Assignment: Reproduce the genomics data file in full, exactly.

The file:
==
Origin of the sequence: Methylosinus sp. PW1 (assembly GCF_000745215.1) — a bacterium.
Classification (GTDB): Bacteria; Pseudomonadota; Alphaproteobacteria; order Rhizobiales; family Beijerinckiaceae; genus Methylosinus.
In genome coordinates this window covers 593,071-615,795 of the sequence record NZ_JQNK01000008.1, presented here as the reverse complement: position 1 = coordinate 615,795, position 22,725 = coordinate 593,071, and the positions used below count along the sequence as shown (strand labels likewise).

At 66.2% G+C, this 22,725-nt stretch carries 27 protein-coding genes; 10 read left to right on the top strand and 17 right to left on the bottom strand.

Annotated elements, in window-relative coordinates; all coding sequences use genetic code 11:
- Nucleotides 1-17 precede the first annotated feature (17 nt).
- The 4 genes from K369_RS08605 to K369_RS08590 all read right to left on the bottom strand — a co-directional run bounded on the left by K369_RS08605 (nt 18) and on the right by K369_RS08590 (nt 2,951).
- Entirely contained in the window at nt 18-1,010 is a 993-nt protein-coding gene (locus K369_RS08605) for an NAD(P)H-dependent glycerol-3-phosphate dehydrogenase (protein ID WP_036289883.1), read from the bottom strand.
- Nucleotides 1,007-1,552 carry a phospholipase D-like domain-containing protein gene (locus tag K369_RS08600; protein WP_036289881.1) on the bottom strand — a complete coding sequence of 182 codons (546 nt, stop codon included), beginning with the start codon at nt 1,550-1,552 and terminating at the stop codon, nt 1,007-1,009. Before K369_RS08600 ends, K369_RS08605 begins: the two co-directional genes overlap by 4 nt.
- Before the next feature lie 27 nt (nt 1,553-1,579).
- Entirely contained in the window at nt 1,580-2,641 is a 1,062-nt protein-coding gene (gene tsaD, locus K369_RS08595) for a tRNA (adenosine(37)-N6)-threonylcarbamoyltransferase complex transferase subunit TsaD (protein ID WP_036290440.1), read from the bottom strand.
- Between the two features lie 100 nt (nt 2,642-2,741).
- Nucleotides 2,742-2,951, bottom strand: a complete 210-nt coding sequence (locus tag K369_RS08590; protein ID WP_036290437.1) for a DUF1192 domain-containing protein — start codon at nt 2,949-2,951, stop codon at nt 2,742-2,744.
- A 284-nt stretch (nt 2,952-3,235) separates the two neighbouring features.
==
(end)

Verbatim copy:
Origin of the sequence: Methylosinus sp. PW1 (assembly GCF_000745215.1) — a bacterium.
Classification (GTDB): Bacteria; Pseudomonadota; Alphaproteobacteria; order Rhizobiales; family Beijerinckiaceae; genus Methylosinus.
In genome coordinates this window covers 593,071-615,795 of the sequence record NZ_JQNK01000008.1, presented here as the reverse complement: position 1 = coordinate 615,795, position 22,725 = coordinate 593,071, and the positions used below count along the sequence as shown (strand labels likewise).

At 66.2% G+C, this 22,725-nt stretch carries 27 protein-coding genes; 10 read left to right on the top strand and 17 right to left on the bottom strand.

Annotated elements, in window-relative coordinates; all coding sequences use genetic code 11:
- Nucleotides 1-17 precede the first annotated feature (17 nt).
- The 4 genes from K369_RS08605 to K369_RS08590 all read right to left on the bottom strand — a co-directional run bounded on the left by K369_RS08605 (nt 18) and on the right by K369_RS08590 (nt 2,951).
- Entirely contained in the window at nt 18-1,010 is a 993-nt protein-coding gene (locus K369_RS08605) for an NAD(P)H-dependent glycerol-3-phosphate dehydrogenase (protein ID WP_036289883.1), read from the bottom strand.
- Nucleotides 1,007-1,552 carry a phospholipase D-like domain-containing protein gene (locus tag K369_RS08600; protein WP_036289881.1) on the bottom strand — a complete coding sequence of 182 codons (546 nt, stop codon included), beginning with the start codon at nt 1,550-1,552 and terminating at the stop codon, nt 1,007-1,009. Before K369_RS08600 ends, K369_RS08605 begins: the two co-directional genes overlap by 4 nt.
- Before the next feature lie 27 nt (nt 1,553-1,579).
- Entirely contained in the window at nt 1,580-2,641 is a 1,062-nt protein-coding gene (gene tsaD, locus K369_RS08595) for a tRNA (adenosine(37)-N6)-threonylcarbamoyltransferase complex transferase subunit TsaD (protein ID WP_036290440.1), read from the bottom strand.
- Between the two features lie 100 nt (nt 2,642-2,741).
- Nucleotides 2,742-2,951, bottom strand: a complete 210-nt coding sequence (locus tag K369_RS08590; protein ID WP_036290437.1) for a DUF1192 domain-containing protein — start codon at nt 2,949-2,951, stop codon at nt 2,742-2,744.
- A 284-nt stretch (nt 2,952-3,235) separates the two neighbouring features.